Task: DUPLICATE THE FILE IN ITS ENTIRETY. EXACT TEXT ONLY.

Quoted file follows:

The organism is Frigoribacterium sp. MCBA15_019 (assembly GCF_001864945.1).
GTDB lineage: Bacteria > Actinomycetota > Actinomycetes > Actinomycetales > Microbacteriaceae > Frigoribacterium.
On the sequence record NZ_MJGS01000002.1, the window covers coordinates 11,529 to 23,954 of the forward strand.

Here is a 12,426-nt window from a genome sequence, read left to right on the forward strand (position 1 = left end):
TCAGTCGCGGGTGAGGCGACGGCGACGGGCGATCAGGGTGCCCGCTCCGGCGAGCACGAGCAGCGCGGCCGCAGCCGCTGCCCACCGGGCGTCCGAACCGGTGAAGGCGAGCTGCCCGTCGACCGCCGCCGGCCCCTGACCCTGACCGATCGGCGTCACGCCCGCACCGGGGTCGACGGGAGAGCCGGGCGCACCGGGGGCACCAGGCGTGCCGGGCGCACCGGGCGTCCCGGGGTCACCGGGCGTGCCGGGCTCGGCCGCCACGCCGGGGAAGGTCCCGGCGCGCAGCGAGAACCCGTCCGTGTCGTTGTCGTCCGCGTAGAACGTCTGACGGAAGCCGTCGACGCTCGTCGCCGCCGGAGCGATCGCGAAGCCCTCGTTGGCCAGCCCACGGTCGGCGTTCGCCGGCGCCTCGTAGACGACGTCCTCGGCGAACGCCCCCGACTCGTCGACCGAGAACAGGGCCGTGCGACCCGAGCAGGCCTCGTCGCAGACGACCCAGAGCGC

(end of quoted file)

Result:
The organism is Frigoribacterium sp. MCBA15_019 (assembly GCF_001864945.1).
GTDB lineage: Bacteria > Actinomycetota > Actinomycetes > Actinomycetales > Microbacteriaceae > Frigoribacterium.
On the sequence record NZ_MJGS01000002.1, the window covers coordinates 11,529 to 23,954 of the forward strand.

Here is a 12,426-nt window from a genome sequence, read left to right on the forward strand (position 1 = left end):
TCAGTCGCGGGTGAGGCGACGGCGACGGGCGATCAGGGTGCCCGCTCCGGCGAGCACGAGCAGCGCGGCCGCAGCCGCTGCCCACCGGGCGTCCGAACCGGTGAAGGCGAGCTGCCCGTCGACCGCCGCCGGCCCCTGACCCTGACCGATCGGCGTCACGCCCGCACCGGGGTCGACGGGAGAGCCGGGCGCACCGGGGGCACCAGGCGTGCCGGGCGCACCGGGCGTCCCGGGGTCACCGGGCGTGCCGGGCTCGGCCGCCACGCCGGGGAAGGTCCCGGCGCGCAGCGAGAACCCGTCCGTGTCGTTGTCGTCCGCGTAGAACGTCTGACGGAAGCCGTCGACGCTCGTCGCCGCCGGAGCGATCGCGAAGCCCTCGTTGGCCAGCCCACGGTCGGCGTTCGCCGGCGCCTCGTAGACGACGTCCTCGGCGAACGCCCCCGACTCGTCGACCGAGAACAGGGCCGTGCGACCCGAGCAGGCCTCGTCGCAGACGACCCAGAGCGC